Creating the translated pages


All pages in your language (translations or not) must always have your language code.

For translations of Gutenberg: namespace, you should add “-PG” to your language code. For instance PT-PG, FR-PG, DE-PG…

Deciding the translated page’s name

Different translators may prefer different translations for the same word. So you’ll have to find a way of deciding which phrasing you’ll use.

You can discuss it in your coordination page’s talk. After settling how to translate the words, it will be easier to translate the name of the pages.

If you start alone, no discussion is possible – you’ll actually have to decide the page names yourself. You should probably browse through the site to see what shows more often and in what context.

These expressions will occur very often: copyright, copyright clearance, online, offline, catalog, collection, free, ebook, posting, submitting, FAQ, how-to,… “Project Gutenberg” is a trademark so it’s better not to translate it, but you can use things like “Projecto Gutenberg” or “Projekt Gutenberg” in talk pages, for people googling those.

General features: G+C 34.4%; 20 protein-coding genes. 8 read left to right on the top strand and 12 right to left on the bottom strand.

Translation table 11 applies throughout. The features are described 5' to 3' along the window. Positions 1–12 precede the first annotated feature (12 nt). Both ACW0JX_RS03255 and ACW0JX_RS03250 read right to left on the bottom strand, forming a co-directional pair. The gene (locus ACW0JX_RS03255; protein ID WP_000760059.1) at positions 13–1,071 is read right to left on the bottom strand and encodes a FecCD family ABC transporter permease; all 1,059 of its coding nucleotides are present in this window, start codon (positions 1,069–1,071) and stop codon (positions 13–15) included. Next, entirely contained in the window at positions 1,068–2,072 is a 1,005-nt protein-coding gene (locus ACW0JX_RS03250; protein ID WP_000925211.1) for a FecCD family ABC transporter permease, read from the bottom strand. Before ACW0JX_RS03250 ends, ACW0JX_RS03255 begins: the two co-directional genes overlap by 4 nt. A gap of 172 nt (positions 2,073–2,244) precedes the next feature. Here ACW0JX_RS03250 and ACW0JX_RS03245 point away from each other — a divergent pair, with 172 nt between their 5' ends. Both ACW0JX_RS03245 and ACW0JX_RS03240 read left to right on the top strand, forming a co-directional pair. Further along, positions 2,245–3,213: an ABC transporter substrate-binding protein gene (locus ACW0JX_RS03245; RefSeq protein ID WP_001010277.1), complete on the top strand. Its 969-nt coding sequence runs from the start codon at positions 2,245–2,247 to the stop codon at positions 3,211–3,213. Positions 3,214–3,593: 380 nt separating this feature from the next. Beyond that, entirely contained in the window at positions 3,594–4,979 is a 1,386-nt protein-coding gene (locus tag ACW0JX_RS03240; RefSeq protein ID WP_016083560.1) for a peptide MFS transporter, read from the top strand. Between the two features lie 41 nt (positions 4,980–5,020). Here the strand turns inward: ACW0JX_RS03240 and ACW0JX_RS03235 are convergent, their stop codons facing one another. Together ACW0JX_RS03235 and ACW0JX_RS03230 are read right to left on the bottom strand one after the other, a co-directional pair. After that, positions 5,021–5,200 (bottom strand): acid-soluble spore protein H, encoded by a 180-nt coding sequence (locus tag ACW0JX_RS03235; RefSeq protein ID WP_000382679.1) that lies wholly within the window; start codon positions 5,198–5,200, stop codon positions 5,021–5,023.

Starting to translate

What to translate first

What to translate first depends on your strategy. You can make a Main Page version for your language at first so that you can get other translators to help you more easily. You can translate the pages linked from the main page first. You can translate everything meant to raise volunteers first. Volunteers’ FAQ and Volunteers Voices are the biggest pages in PG’s wiki.

Marking the pages as being translated

When you choose a page to translate, mark it in the coordination page. Like this:

= Being Translated =

===== [[User:Me]] =====

* [[Gutenberg:Page 1]] to [[PT-PG Página 1]]

Importing the original text

First thing to do when starting to translate a page is importing the whole source page. You can do that by going to the original and clicking “Edit” in the left sidebar (not the edit links on the right!).

You can import it into your text editor and upload a completed translation of that page (in the meanwhile it should display “this page is being translated”); or you can import the entire English text, paste it into the target page and translate it section by section .


Keep all formatting according to the original (bold, italics, headings, indentations, wiki codes,…)

It’s probably the best not to translate links inside the pages in the beginning of the process. The translation will be unstable for a while since you will change your mind a lot of times in what concerns the phrasing.

Do it in the end, when you do a final proofreading of the whole translation.